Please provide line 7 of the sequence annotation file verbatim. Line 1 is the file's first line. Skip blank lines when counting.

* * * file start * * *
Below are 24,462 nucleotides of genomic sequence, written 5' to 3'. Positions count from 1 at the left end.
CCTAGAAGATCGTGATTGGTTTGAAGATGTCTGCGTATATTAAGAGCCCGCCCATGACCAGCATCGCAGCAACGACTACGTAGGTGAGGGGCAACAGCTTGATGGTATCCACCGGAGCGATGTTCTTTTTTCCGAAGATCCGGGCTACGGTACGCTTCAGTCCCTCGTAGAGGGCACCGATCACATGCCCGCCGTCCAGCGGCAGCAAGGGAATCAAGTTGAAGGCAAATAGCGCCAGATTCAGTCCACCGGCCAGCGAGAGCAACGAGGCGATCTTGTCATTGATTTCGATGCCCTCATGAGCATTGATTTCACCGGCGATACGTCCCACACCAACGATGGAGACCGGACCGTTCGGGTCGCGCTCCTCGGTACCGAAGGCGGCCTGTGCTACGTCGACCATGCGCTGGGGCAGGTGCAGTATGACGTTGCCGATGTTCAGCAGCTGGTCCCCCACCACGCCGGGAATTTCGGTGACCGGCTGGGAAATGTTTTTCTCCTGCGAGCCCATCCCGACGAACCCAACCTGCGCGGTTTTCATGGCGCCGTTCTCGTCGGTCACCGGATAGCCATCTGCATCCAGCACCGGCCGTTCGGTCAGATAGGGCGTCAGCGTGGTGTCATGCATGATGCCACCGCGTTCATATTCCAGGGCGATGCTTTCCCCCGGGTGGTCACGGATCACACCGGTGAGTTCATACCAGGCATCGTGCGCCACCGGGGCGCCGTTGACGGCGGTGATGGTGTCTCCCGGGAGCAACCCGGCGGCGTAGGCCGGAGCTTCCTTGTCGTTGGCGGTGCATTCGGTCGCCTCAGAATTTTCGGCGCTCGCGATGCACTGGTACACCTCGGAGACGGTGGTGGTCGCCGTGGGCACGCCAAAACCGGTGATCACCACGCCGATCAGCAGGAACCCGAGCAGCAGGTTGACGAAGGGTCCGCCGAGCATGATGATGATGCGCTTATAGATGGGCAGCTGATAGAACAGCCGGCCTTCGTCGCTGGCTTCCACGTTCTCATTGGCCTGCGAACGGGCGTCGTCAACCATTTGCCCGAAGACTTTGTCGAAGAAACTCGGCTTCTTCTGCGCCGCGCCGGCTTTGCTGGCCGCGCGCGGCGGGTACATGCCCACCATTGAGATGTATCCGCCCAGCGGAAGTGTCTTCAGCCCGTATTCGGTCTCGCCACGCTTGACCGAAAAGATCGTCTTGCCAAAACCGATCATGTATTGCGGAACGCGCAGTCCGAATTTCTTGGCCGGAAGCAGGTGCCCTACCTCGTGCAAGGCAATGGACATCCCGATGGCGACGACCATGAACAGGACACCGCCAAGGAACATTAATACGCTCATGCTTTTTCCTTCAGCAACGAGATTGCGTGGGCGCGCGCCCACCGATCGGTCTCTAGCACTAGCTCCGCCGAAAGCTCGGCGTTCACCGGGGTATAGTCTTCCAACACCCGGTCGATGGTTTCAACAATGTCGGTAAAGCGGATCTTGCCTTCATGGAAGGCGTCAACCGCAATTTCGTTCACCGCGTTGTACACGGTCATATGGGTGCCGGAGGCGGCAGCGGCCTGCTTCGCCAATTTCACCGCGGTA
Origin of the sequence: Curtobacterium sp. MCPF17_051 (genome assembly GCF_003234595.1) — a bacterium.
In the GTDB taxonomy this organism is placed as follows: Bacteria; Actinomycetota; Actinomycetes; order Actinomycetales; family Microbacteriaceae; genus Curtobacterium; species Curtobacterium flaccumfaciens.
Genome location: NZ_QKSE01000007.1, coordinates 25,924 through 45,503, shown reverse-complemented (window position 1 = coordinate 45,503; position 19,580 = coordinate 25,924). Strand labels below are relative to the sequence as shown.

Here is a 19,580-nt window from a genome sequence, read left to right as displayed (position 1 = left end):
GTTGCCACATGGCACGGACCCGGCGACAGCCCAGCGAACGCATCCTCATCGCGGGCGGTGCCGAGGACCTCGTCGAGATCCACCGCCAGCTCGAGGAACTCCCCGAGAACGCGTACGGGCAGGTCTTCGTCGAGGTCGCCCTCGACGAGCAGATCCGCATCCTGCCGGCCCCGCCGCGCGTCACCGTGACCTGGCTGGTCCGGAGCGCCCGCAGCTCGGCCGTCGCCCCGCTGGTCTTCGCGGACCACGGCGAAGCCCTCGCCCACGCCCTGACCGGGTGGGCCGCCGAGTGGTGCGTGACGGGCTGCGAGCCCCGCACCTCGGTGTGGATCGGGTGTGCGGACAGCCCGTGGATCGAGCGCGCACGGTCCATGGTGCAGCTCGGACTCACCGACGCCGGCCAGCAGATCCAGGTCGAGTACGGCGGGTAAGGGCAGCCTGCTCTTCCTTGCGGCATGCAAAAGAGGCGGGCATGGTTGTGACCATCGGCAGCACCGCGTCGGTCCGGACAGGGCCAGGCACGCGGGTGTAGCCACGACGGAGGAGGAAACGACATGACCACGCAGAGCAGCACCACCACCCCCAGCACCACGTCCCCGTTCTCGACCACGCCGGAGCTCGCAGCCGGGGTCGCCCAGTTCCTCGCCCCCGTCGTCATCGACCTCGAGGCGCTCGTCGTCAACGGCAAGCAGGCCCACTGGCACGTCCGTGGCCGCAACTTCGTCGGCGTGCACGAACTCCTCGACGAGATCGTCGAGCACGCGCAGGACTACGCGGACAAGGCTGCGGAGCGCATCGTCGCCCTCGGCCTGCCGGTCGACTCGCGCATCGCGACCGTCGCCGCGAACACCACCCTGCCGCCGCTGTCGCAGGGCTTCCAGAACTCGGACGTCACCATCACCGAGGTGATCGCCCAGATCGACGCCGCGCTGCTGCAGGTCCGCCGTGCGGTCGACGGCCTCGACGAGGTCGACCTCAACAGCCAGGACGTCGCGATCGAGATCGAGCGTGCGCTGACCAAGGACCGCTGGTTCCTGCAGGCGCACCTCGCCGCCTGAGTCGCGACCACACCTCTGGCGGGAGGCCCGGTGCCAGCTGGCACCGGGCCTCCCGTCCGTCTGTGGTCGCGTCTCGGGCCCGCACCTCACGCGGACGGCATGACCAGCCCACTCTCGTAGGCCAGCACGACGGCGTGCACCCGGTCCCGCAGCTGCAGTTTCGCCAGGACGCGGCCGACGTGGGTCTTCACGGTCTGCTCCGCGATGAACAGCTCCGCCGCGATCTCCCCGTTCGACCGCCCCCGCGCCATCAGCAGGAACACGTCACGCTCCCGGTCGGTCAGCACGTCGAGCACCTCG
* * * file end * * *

GTTGCCACATGGCACGGACCCGGCGACAGCCCAGCGAACGCATCCTCATCGCGGGCGGTGCCGAGGACCTCGTCGAGATCCACCGCCAGCTCGAGGAACTCCCCGAGAACGCGTACGGGCAGGTCTTCGTCGAGGTCGCCCTCGACGAGCAGATCCGCATCCTGCCGGCCCCGCCGCGCGTCACCGTGACCTGGCTGGTCCGGAGCGCCCGCAGCTCGGCCGTCGCCCCGCTGGTCTTCGCGGACCACGGCGAAGCCCTCGCCCACGCCCTGACCGGGTGGGCCGCCGAGTGGTGCGTGACGGGCTGCGAGCCCCGCACCTCGGTGTGGATCGGGTGTGCGGACAGCCCGTGGATCGAGCGCGCACGGTCCATGGTGCAGCTCGGACTCACCGACGCCGGCCAGCAGATCCAGGTCGAGTACGGCGGGTAAGGGCAGCCTGCTCTTCCTTGCGGCATGCAAAAGAGGCGGGCATGGTTGTGACCATCGGCAGCACCGCGTCGGTCCGGACAGGGCCAGGCACGCGGGTGTAGCCACGACGGAGGAGGAAACGACATGACCACGCAGAGCAGCACCACCACCCCCAGCACCACGTCCCCGTTCTCGACCACGCCGGAGCTCGCAGCCGGGGTCGCCCAGTTCCTCGCCCCCGTCGTCATCGACCTCGAGGCGCTCGTCGTCAACGGCAAGCAGGCCCACTGGCACGTCCGTGGCCGCAACTTCGTCGGCGTGCACGAACTCCTCGACGAGATCGTCGAGCACGCGCAGGACTACGCGGACAAGGCTGCGGAGCGCATCGTCGCCCTCGGCCTGCCGGTCGACTCGCGCATCGCGACCGTCGCCGCGAACACCACCCTGCCGCCGCTGTCGCAGGGCTTCCAGAACTCGGACGTCACCATCACCGAGGTGATCGCCCAGATCGACGCCGCGCTGCTGCAGGTCCGCCGTGCGGTCGACGGCCTCGACGAGGTCGACCTCAACAGCCAGGACGTCGCGATCGAGATCGAGCGTGCGCTGACCAAGGACCGCTGGTTCCTGCAGGCGCACCTCGCCGCCTGAGTCGCGACCACACCTCTGGCGGGAGGCCCGGTGCCAGCTGGCACCGGGCCTCCCGTCCGTCTGTGGTCGCGTCTCGGGCCCGCACCTCACGCGGACGGCATGACCAGCCCACTCTCGTAGGCCAGCACGACGGCGTGCACCCGGTCCCGCAGCTGCAGTTTCGCCAGGACGCGGCCGACGTGGGTCTTCACGGTCTGCTCCGCGATGAACAGCTCCGCCGCGATCTCCCCGTTCGACCGCCCCCGCGCCATCAGCAGGAACACGTCACGCTCCCGGTCGGTCAGCACGTCGAGCACCTCG